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Ghadir—Regional Champion at the WBFN

Ghadir is one of four regional champions at the WBFN. A native of Sudan, she currently lives in New Delhi, where her husband is a staff member at the WBG’s country office. Regional champions are part of a network set up through the WBFN’s Worldwide Program. Ghadir’s region includes Afghanistan, Bangladesh, Bhutan, India, Nepal, Pakistan, Sri Lanka, and United Arab Emirates, all countries with a WBG office. Most of these countries have a WBFN Worldwide chapter headed by local champion or connector who work directly with spouses and families. It is Ghadir’s job to support the Worldwide Program in these chapters.
 
Ghadir’s support includes helping to recruit, train and guide local champions and connectors to build and maintain their communities of spouses and families; organize events; and establish and manage communication/social media channels. She is also the interface between the WBFN offices in Washington DC and the chapters, providing information, explaining services, and just as important, working in the other direction by communicating the needs of families in country offices to the WBFN. Additionally, Ghadir must fill in when a champion or connector position is empty, start chapters where there are none, and identify other expatriate organizations to share resources with. 
 
The needs of WBG families vary by country. In New Delhi, pollution is a constant preoccupation. Ghadir supports the champions in trying to identify best practices for minimizing exposure to pollution, and working with the WBG’s HSD (Health Services Department) to get discounted face masks and filters. In Bangladesh and Pakistan, where security is a significant issue, Ghadir and the champions are organizing security training for spouses. In UAE, the chapter is new and the community of spouses must be nurtured and grown. In most countries, the issue of spouses’ careers is an ongoing concern. Is there any possibility of a work visa in a particular country? How can this sensitive issue be addressed with the country’s government? Which professional development resources at the WBFN can be extended to spouses spread across the globe? For example, if there is a seminar in Washington DC on ways to make a career more adaptable to a mobile lifestyle, can spouses in the country offices attend it virtually?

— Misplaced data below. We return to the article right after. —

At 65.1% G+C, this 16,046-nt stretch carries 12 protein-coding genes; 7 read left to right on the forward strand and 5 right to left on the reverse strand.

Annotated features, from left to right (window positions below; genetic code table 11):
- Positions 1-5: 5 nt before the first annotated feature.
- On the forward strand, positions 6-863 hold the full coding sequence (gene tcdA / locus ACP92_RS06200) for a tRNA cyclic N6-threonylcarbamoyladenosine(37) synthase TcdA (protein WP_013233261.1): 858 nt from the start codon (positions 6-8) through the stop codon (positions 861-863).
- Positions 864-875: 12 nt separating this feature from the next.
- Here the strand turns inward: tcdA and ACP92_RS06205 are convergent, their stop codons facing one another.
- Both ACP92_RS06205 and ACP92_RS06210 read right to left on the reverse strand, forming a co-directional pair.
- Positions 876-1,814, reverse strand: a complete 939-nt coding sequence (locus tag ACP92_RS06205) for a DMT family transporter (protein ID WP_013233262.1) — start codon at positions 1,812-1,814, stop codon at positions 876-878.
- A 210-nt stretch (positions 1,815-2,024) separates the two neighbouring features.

A further challenge is that some country offices are non-family posts, meaning families are not permitted to accompany the internationally recruited staff. These families will no longer have the right to reside in the US, as per decision of the US Department of State, so they must find a country to live in during the staff member’s post.  Ghadir can help these families by connecting them up to other families who have had similar challenges, and advocating for their needs through the WBFN.
 
Families of local staff (hired in-country) face different issues. Ghadir will help them if there are questions during onboarding, which can be a complicated process, and understanding the culture and structure of the WBG organization. Whether it is an expatriate or local family, connecting families with families is always a key part of Ghadir’s work. There is so much knowledge and experience to be found in WBG families, for example: schooling, special needs, careers, visas, travel, medicines, hospitals, banking, crime, accidents, housing, shopping, languages, childcare, health insurance, exercising, religious practice, food, legal issues, driving licenses...
 
In addition to organizational skills, and a deep knowledge of the WBFN and its services, a regional champion must have strong empathic and personal skills. Building and nurturing a community is not a straightforward task, because it is about creating and maintaining relationships with very diverse people. Ghadir must provide as much guidance and support as she can to the champions and connectors to help their communities thrive. 
 
Ghadir spends a minimum of two days a week on her work as regional champion. She has been able to do part-time work related to her field of architectural engineering, though she admits managing her career on relocation has not always been easy, something which makes her particularly sensitive to the career dilemmas of other spouses.
 
A strong motivator for Ghadir is that as a professional and mother of four children on relocation, she has benefitted frequently from the support of the WBFN, and she enjoys passing that help on. Although she has been a volunteer with the WBFN since 2006, the position of regional champion was created recently, which means she does not have the benefit of learning the job from others. Ghadir’s positive attitude will be very important to the success of her work, as well as the knowledge that, “I consider myself to be the luckiest among expats to have an organization such as the WBFN beside us in every step of the journey”.